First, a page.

Regulating the NHS market in EnglandBMJ 2013; 346 doi: https://doi.org/10.1136/bmj.f1608 (Published 11 March 2013) Cite this as: BMJ 2013;346:f1608
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Professor Chris Ham writes that “Evidence that competition in healthcare is beneficial is both equivocal and contested. Even where benefits can be delivered, these have to be set against the considerable transaction costs involved in contract negotiations between commissioners and providers and the work of the regulators.”
The British Association of Dermatologists agrees. Prof Ham might also have added to these cautionary considerations, the risk of conflicts of interest, a topic dealt with comprehensively but alarmingly by Gareth Iacobucci a few pages before. This BMJ investigation found that “conflicts of interest are rife on CCG governing bodies, with 426 (36%) of the 1179 GPs in executive positions having a financial interest in a for-profit private provider beyond their own general practice—a provider from which their CCG could potentially commission services.”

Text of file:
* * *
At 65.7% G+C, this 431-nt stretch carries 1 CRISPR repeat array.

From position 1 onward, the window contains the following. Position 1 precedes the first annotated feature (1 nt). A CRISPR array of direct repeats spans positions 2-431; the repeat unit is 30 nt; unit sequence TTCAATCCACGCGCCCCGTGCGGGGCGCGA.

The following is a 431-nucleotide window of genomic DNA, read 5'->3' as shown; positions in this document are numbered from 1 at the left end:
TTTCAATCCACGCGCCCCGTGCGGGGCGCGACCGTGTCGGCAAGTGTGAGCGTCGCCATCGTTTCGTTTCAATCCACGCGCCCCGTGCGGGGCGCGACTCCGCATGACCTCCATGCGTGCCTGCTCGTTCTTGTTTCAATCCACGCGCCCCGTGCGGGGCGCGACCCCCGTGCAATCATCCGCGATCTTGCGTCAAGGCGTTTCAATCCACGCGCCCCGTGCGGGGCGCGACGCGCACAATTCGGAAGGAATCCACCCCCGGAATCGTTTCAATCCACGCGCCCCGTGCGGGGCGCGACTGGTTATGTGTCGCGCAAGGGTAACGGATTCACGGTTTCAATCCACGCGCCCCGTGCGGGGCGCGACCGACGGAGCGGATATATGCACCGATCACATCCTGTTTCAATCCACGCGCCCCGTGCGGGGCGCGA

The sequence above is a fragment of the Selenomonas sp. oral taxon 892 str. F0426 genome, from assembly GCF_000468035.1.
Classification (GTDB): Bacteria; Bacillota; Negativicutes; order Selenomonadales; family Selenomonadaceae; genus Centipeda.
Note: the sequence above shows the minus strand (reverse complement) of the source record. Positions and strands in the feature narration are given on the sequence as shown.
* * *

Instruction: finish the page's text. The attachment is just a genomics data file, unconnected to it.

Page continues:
It is shocking that Michael Dixon, chairman of the NHS Alliance and interim president of NHS Clinical Commissioners, has called for “more leniency” in handling conflicts of interest, declaring that “the priority is to move services out of hospital and into primary care. The reason this hasn’t happened to date is because of blocks in the system. It’s more important to remove those blocks than be preoccupied with conflicts of interest.” How can a senior official so nonchalantly shrug off financial conflict of interest and the risk of corruption, in justification of a controversial political objective - removing services from hospitals? Are probity and fiduciary duty to be seen as 'blocks in the system'? After North Staffs and the Francis report and the gagging orders scandal, what next?
Competing interests: No competing interests